A.Besides playing a Parsi in few of my films, I have played a Parsi in the play I am not Bajirao . I presume it is probably my best work to date. About the community, I am very proud
to be a Zoroastrian. I do not know anyone who does not have a Parsi family friend. They are difficult but at the same time easy to live with. You can’t ignore a Parsi. It’s so wonderful to see that in spite of there being only 60,000 of them, they are all over the place.
Q. Parsi characters in films, quirky as they may seem, are for real…
A. The Parsi characters in the film, quirky as they may seem, are for real. You can never have a straight Parsi, and sometimes it’s unbelievable that characters like these exist. Parsis are unique and have this great ability to laugh at themselves. They are very honest, philanthropic and fun-loving. Go into a restaurant and the noisiest group having the most fun will be a Parsi one. I’m so proud to belong to this community, though not happy when they are referred to as ‘mad’, as the reference reads badly.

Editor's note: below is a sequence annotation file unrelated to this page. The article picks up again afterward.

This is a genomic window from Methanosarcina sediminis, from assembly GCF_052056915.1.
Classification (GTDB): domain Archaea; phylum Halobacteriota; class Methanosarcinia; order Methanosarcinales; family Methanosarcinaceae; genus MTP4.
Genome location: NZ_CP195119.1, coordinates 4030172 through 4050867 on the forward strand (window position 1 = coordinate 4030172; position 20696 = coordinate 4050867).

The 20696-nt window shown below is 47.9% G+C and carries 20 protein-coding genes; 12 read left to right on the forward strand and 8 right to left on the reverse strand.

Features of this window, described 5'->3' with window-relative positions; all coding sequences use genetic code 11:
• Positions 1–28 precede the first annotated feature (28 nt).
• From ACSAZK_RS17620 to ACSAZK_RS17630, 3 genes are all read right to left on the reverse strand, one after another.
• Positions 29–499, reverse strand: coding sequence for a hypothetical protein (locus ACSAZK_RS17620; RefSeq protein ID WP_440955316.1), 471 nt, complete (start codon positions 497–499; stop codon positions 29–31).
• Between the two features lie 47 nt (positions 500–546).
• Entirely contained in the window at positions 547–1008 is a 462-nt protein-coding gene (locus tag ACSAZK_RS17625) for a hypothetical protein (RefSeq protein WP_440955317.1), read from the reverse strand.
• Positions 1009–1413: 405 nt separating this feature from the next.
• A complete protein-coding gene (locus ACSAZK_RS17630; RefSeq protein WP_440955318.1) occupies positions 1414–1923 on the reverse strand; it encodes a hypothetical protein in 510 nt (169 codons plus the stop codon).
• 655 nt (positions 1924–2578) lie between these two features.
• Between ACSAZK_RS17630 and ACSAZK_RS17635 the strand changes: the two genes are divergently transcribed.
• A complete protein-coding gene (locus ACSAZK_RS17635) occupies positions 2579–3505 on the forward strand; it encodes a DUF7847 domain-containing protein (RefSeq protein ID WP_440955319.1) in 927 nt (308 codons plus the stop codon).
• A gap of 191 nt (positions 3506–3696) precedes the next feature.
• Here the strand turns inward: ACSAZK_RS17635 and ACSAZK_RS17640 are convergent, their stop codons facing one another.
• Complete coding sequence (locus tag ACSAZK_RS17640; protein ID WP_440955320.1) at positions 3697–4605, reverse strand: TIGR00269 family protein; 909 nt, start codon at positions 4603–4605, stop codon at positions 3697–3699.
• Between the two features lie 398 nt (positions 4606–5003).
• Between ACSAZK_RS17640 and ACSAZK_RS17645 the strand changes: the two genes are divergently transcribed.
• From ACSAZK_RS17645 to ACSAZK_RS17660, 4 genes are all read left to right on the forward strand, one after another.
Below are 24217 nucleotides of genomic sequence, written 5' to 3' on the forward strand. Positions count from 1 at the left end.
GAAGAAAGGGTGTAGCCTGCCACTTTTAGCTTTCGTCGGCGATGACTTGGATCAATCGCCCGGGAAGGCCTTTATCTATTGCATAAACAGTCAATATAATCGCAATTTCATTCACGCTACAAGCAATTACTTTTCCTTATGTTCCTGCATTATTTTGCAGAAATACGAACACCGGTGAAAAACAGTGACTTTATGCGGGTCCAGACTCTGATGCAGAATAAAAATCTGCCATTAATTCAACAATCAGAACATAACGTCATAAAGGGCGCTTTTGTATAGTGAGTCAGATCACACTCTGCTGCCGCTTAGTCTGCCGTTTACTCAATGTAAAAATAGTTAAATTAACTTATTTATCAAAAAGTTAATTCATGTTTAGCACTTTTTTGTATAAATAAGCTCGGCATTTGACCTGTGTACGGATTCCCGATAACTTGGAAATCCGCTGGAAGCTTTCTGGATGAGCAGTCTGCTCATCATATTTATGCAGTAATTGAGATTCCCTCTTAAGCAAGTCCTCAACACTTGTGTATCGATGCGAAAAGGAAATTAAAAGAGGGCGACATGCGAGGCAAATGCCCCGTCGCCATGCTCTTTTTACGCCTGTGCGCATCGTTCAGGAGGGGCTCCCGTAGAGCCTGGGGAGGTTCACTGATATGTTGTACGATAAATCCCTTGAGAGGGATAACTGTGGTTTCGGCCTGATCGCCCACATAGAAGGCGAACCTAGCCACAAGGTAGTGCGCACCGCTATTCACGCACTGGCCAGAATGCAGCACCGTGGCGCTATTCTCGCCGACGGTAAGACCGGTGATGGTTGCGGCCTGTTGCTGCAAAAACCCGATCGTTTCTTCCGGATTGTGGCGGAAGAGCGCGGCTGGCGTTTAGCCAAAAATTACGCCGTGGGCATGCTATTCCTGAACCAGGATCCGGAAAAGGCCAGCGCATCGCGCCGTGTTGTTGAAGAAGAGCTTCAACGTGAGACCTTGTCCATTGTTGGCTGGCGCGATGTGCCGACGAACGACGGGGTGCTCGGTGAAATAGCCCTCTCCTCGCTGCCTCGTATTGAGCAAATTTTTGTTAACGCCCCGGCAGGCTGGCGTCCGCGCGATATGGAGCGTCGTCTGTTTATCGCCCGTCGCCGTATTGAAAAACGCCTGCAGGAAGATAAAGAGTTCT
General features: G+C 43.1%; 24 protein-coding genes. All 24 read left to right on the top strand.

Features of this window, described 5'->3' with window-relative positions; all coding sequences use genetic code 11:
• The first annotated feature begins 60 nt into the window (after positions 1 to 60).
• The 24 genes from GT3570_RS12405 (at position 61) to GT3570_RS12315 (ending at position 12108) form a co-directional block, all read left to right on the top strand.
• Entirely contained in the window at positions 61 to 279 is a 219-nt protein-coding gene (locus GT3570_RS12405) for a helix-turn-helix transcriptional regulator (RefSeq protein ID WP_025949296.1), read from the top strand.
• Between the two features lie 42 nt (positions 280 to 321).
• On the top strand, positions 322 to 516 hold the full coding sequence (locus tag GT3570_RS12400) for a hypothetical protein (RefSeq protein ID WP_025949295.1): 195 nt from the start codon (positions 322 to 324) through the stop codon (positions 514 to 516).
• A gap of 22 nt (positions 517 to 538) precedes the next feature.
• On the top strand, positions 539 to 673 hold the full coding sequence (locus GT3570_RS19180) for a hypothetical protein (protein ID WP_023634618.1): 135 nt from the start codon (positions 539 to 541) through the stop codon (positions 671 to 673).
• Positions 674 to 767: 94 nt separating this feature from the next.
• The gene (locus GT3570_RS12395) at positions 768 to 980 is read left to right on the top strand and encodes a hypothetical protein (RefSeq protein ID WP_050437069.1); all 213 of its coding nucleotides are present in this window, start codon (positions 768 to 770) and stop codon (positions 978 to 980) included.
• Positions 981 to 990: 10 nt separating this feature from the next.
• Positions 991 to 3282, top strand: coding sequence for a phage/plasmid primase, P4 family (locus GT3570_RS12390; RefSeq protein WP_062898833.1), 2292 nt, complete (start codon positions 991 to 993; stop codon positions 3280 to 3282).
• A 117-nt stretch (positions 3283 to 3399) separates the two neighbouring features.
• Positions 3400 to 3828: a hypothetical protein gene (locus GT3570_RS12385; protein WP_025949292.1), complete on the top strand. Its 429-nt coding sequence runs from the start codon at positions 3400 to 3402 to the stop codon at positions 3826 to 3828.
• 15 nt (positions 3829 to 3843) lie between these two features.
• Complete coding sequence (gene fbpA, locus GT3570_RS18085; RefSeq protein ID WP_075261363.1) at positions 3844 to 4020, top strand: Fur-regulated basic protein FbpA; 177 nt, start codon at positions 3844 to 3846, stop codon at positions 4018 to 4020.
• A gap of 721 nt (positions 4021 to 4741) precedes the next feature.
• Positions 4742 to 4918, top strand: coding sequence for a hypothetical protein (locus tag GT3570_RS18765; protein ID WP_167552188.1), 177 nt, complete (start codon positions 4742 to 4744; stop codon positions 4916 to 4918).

Q. Being Cyrus must’ve been a more-than-special film…
A. Being Cyrus was a film made not necessarily on the community but to use the texture of the Parsi quirkiness to tell the story. It was a nice way to go about a film that intends to be out-of-the-box. It’s great that someone had the guts to make a Being Cyrus. I am very proud to be part of it.
Original interview here.